DJ Nucleya talks about shifting to Goa and his new album

Nov 08, 2018, 08:17 IST | Shunashir Sen

We ask Nucleya, India's electronic mainstay, three questions ahead of the launch gig for his new album

DJ Nucleya talks about shifting to Goa and his new album
Nucleya

In what ways would you say that shifting from Delhi to Goa has had an impact on your life?
It's just way calmer in Goa. Delhi has this crazy manic energy that I guess is the soul of the city, but it can really get to you after a while. It is really polluted and we mainly moved because of my son Guri. He was five years old at the time we moved, and we chose to shift because he was starting to fall sick and develop asthma from being in Delhi. That was the main motivation behind moving, but we also really love the slower pace of life down in Goa. My weekends are quite hectic with shows and touring, so it's really nice to come home to a mellow pace of life.

Describe the sound of your new album.
Tota Myna is the next full-length album after Raja Baja, which was launched two years ago. We have released a few singles and film tracks in between, but this is a full-blown album project. When I was thinking about making it, I had been listening to a lot of pop music. A lot of people shy away from pop music, because they don't consider it to be cool. But for me, that is a very close-minded view. It's called pop music because it is popular and it has a wider reach than niche forms of music. I am known as a bass producer, but I find the bass tag to be quite limiting and just an easy way for people to put a tag on me. Hence, I thought that with this new album, I could create a collection of songs that intentionally blurred the lines between pop music and bass music. The fusing of genres also extends to the guests we have on the album, who are not just singers but also producers and instrumentalists.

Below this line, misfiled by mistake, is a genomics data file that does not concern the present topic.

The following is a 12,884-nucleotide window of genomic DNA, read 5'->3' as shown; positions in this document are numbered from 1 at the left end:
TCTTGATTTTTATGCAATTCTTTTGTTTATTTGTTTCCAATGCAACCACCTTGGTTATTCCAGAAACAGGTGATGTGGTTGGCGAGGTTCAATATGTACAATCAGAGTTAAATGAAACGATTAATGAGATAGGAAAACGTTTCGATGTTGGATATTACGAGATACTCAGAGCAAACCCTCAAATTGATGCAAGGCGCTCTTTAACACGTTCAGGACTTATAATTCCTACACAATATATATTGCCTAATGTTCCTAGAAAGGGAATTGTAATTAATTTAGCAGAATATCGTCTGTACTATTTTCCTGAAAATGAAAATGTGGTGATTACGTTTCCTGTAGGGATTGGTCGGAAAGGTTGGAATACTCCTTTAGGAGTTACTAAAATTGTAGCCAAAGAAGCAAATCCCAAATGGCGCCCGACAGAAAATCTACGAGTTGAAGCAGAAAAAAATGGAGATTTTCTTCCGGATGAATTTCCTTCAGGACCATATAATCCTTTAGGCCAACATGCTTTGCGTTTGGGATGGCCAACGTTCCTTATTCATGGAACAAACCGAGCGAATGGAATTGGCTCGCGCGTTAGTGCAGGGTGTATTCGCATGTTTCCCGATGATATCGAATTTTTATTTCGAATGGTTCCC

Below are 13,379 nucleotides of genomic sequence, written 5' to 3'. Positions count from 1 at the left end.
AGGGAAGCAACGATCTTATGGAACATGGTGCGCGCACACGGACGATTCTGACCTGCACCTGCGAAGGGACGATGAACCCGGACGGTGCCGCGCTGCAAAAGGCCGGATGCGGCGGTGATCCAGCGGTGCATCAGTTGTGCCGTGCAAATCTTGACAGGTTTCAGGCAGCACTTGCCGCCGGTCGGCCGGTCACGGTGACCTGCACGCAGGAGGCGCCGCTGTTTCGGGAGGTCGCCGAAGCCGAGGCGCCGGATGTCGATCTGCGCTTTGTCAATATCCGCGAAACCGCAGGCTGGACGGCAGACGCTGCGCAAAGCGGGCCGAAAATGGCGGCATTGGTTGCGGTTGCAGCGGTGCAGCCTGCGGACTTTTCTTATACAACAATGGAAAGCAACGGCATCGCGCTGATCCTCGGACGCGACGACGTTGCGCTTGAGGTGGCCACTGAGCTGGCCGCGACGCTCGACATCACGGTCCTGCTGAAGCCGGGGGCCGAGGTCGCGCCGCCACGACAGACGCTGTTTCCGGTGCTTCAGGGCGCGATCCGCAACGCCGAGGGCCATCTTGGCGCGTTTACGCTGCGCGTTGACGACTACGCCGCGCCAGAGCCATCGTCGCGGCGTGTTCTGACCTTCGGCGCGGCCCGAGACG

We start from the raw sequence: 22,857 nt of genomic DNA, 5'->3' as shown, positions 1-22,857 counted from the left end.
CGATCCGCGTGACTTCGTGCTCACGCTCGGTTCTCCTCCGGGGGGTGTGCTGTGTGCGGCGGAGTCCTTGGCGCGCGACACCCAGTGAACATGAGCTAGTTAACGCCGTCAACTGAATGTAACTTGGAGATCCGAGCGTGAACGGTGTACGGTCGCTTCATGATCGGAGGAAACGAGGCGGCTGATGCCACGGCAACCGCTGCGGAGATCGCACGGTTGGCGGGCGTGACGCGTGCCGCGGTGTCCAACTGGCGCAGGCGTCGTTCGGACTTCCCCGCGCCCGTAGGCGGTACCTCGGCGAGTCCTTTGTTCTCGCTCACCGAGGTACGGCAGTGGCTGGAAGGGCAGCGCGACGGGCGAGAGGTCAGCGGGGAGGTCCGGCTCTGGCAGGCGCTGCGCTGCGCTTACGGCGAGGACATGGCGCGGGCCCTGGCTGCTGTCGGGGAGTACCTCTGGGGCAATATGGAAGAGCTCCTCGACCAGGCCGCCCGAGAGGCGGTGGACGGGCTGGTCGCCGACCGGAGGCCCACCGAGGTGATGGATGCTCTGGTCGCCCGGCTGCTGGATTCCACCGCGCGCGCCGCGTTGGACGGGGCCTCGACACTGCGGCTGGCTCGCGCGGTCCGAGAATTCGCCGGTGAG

How fair would it be to say that electronic music is coming of age in India? And what progress do you see for this genre in the coming decade?
It's not really a question of fair or not anymore — it's a fact. The way the industry has grown over the last 10 years has been exponential. It has expanded in every way possible, from clubs to other producers to management companies to festivals. It's been great to watch. In the next 10 years, I feel like India is going to emerge as a really lucrative market for international DJs, even more so than it already is. I think we are going to have more international brands like EDC and Sensation coming down to India, along with bigger promoters like Live Nation and AEG.

On November 10, 4 pm
At Mahalaxmi Race Course, Dr E Moses Marg, Mahalaxmi.
Log on to bookmyshow.com
Call Rs 1,500 onwards

Catch up on all the latest Mumbai news, crime news, current affairs, and also a complete guide on Mumbai from food to things to do and events across the city here. Also download the new mid-day Android and iOS apps to get latest updates

DISCLAIMER: mid-day and its affiliates shall have no liability for any views, thoughts and comments expressed on this article.

Dogs starve to death after NGO staff go on Diwali leave

This website uses cookie or similar technologies, to enhance your browsing experience and provide personalised recommendations. By continuing to use our website, you agree to our Privacy Policy and Cookie Policy. OK